NASA Discovers Planet In Habitable Zone; How ‘Super-Earth’ Compare With Our Earth?

New Delhi: The National Aeronautics and Space Administration (NASA) has discovered a planet that can potentially support life, located a not-too-distant (by astronomical standards) 137 light-years away.

“A ‘super Earth’ ripe for further investigation orbits a small, reddish star that is, by astronomical standards, fairly close to us — only 137 light-years away. The same system also might harbour a second, Earth-sized planet,” the American space agency said in a press release.

Dubbed TOI-715 b, the planet is around one-and-a-half times as wide as Earth, and completes a full orbit (a year) in just 19 days.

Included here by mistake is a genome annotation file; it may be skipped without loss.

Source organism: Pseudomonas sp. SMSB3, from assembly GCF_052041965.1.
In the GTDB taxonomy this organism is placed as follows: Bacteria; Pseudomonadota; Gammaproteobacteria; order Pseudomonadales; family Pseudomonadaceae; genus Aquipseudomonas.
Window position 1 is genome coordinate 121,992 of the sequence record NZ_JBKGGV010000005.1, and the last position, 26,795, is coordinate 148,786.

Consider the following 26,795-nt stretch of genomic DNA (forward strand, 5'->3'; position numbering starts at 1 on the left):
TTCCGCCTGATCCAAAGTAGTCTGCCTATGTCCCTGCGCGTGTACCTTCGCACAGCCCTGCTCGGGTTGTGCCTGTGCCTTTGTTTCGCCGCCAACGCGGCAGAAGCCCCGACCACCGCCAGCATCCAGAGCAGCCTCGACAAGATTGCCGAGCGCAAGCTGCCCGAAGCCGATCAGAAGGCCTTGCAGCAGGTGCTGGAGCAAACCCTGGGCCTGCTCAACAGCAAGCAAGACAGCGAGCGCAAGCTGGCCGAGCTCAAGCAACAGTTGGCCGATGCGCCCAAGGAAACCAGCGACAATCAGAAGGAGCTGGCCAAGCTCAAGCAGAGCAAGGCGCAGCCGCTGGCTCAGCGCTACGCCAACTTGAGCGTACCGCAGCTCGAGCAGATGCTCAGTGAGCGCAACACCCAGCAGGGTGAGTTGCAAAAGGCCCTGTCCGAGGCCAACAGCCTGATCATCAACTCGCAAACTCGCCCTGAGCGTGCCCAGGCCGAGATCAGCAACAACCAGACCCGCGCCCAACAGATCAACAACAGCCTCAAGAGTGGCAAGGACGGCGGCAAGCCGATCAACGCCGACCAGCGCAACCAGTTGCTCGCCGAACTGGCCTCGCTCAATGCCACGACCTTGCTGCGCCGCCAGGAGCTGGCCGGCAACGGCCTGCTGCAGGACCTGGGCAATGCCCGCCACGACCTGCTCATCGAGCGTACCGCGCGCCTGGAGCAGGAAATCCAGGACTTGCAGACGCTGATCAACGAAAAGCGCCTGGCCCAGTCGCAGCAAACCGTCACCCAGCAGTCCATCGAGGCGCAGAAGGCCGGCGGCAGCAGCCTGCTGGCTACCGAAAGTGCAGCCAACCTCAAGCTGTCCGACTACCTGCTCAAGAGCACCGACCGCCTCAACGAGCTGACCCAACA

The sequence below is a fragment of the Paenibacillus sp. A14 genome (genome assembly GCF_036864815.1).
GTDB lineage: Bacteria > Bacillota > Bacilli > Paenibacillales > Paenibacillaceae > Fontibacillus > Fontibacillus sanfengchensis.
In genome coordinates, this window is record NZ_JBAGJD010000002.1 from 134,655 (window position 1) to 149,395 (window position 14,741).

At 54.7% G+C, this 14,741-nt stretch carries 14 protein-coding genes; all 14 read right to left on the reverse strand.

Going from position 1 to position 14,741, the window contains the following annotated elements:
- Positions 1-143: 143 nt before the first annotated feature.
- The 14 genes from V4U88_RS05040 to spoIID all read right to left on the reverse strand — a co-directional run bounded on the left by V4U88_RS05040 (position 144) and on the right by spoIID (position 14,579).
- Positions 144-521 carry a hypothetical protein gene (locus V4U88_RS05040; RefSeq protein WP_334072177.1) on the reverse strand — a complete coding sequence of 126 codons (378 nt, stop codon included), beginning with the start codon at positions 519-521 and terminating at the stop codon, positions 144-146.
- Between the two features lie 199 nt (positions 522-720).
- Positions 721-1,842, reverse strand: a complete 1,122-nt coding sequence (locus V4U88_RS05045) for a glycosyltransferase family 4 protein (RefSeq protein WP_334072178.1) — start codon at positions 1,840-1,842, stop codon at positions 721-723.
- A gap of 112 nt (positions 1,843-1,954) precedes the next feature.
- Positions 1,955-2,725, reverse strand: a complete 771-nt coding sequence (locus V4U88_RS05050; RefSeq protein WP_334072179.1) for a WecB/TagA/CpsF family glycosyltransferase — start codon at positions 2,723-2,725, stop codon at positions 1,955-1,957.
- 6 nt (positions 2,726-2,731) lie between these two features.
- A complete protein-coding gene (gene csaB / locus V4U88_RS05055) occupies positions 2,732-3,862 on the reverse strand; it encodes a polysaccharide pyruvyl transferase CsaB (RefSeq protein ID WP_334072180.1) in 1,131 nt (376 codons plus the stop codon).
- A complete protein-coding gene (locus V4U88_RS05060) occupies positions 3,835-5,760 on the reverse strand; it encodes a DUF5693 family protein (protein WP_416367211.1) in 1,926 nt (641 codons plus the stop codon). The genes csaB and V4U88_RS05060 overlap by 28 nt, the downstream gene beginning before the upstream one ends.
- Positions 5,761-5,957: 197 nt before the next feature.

Its orbit is within the “conservative” habitable zone around the parent star, possibly indicating that it may form liquid water on its surface, according to NASA.

NASA added that several other factors will have to fall in place for surface water to be present, especially having a suitable atmosphere.

“But the conservative habitable zone — a narrower and potentially more robust definition than the broader ‘optimistic’ habitable zone — puts it in prime position, at least by the rough measurements made so far. The smaller planet could be only slightly larger than Earth, and also might dwell just inside the conservative habitable zone,” NASA stated.

“Much will depend on the planet’s other properties, including how massive it is and whether it can be classed as a ‘water world’ – making its atmosphere, if present, more prominent and far less difficult to detect than that of a more massive, denser and drier world, likely to hold its lower-profile atmosphere closer to the surface,” NASA said.

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